This was the Tull album I was most familiar with when I heard the band live in 1970, right before the release of Aqualung. In some ways, Aqualung and Stand Up seem like bookends, and Benefit is a bit of an anomaly. It is more guitar-riff centric than the others and reveals Martin Barre’s tone in its various shadings; though it has the minor key ballads and flourishes of Anderson’s flute, it is more of a hard rock album than either Stand Up or Aqualung. The brilliant John Evan plays a role on this album, but his keyboard work is in greater evidence on Aqualung. It is also the last album on which Cornick played bass with Tull.
Musically, the album has stunning moments: “Nothing to Say” has that magic of dark ballad meets hard rock on its way to something completely different. Anderson’s vocals are outstanding, and you realize that the rhythm section is as much Clive Bunker on drums as it is the bass playing of Glenn Cornick.
The track sequence differs between the U.S. and UK releases- I grew up with the U.S. album, which included the track “Teacher,” released as a single in Britain, but not included on the UK version of Benefit. Because this track is essential, you need to have a U.S. version of the album (or the UK single, which is a different rendition).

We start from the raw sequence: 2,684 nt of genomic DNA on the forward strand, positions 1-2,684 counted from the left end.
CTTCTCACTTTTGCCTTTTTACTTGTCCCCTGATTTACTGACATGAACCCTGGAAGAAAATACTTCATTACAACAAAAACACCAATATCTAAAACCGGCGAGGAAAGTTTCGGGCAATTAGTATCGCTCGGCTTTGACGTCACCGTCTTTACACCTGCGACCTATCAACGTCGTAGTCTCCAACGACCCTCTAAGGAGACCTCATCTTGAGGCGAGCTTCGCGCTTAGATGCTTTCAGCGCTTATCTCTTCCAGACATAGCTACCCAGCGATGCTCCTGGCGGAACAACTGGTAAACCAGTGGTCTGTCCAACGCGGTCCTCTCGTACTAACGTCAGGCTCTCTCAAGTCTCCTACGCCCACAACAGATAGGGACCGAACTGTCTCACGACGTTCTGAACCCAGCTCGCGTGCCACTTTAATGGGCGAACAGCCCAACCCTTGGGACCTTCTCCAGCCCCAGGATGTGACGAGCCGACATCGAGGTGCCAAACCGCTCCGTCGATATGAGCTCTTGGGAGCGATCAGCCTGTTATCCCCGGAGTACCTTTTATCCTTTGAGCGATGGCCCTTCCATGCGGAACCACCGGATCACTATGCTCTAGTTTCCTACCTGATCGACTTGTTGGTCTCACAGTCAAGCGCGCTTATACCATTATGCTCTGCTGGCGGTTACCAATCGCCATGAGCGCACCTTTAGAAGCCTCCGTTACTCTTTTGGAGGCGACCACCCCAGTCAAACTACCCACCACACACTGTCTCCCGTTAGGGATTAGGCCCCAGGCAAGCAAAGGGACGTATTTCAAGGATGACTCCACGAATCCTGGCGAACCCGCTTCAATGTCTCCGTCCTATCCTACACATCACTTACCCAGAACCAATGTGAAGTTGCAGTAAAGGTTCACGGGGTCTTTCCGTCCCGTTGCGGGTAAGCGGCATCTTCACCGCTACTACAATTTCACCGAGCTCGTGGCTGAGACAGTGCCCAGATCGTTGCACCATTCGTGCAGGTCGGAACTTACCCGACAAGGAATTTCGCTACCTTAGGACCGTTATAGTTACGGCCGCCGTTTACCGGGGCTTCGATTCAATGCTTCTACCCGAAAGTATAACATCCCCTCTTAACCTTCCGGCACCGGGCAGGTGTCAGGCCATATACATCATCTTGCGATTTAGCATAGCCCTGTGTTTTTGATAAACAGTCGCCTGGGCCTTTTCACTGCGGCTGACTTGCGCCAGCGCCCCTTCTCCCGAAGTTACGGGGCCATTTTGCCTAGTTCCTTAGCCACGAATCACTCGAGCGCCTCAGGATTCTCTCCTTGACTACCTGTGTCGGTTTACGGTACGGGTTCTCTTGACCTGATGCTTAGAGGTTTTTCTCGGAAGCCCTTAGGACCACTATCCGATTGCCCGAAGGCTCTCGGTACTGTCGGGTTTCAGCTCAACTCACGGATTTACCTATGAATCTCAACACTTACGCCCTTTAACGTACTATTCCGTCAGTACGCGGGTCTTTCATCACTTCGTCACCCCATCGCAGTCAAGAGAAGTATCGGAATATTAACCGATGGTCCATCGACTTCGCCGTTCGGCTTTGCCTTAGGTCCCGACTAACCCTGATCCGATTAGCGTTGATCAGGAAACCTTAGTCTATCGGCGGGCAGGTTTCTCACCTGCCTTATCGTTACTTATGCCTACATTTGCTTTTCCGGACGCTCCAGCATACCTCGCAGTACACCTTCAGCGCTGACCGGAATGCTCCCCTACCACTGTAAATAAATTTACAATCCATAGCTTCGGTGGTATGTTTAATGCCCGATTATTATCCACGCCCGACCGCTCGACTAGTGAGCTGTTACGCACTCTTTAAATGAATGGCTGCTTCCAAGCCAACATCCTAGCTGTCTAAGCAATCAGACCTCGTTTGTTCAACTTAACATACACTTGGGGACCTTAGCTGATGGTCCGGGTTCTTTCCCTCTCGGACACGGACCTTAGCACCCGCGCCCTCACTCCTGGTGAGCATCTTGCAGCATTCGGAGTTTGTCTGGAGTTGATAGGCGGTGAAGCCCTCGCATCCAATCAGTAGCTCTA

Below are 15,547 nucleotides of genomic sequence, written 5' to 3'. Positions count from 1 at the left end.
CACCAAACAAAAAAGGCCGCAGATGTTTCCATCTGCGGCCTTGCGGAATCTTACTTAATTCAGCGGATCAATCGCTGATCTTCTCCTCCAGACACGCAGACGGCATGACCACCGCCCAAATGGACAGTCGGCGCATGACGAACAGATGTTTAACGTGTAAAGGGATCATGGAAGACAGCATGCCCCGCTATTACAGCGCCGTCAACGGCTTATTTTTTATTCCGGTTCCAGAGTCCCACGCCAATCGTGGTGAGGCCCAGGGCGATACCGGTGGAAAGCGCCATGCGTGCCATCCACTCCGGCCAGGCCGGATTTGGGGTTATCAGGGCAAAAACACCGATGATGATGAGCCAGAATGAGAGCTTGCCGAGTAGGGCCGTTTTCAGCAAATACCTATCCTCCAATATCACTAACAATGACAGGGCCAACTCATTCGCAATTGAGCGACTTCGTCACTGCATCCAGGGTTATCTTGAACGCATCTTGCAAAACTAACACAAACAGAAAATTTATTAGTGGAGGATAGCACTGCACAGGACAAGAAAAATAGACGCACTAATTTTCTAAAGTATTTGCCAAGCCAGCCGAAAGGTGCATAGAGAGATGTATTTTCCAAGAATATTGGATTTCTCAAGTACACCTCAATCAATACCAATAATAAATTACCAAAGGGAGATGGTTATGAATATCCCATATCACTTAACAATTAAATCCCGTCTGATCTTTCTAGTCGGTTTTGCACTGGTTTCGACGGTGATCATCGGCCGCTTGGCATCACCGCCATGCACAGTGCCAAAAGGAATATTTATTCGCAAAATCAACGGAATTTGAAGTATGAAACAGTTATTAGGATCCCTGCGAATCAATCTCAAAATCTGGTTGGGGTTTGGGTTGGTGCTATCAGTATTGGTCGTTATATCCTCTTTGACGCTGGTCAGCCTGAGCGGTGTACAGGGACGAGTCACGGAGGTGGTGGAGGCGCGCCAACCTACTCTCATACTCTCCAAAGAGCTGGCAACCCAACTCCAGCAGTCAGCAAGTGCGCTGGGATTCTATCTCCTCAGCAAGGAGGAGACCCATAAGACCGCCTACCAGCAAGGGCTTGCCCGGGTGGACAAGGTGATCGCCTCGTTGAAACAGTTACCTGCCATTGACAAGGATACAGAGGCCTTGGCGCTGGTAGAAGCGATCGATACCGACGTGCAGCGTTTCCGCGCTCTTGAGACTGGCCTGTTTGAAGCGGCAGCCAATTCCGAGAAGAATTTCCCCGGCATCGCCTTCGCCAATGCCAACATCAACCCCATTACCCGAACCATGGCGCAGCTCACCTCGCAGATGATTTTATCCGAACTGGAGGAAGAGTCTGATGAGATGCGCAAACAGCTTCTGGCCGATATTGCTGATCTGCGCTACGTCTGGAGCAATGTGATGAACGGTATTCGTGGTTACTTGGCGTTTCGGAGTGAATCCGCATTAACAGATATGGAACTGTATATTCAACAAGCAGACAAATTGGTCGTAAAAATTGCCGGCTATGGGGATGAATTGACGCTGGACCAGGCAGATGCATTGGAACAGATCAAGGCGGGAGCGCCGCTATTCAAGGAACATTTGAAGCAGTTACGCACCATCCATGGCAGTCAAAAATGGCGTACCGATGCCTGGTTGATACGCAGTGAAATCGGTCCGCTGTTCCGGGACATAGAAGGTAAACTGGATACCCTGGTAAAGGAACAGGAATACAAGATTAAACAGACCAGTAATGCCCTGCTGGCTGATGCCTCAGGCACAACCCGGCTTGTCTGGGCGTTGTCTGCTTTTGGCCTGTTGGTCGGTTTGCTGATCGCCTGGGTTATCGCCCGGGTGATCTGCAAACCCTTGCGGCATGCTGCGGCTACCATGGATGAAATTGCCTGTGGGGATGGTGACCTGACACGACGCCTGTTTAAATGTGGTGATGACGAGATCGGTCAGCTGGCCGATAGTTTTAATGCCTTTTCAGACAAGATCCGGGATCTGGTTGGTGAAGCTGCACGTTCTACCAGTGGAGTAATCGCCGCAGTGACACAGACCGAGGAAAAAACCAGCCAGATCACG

If there were any doubt that this is a guitar driven album, “To Cry You a Song” puts that to rest; what a great riff, repeated as a motif throughout the song. The deliberately muted vocal parts take a back seat to the guitar here, but it isn’t a bore as some guitar-centric albums can be, since the band keeps changing up- some very cool wah-wah organ washes over, and back to that riff again. “Teacher” is also based on a great rock guitar riff, but Anderson’s vocals and flute-(on the U.S. version)- along with Evan’s keyboard work are more front and center here.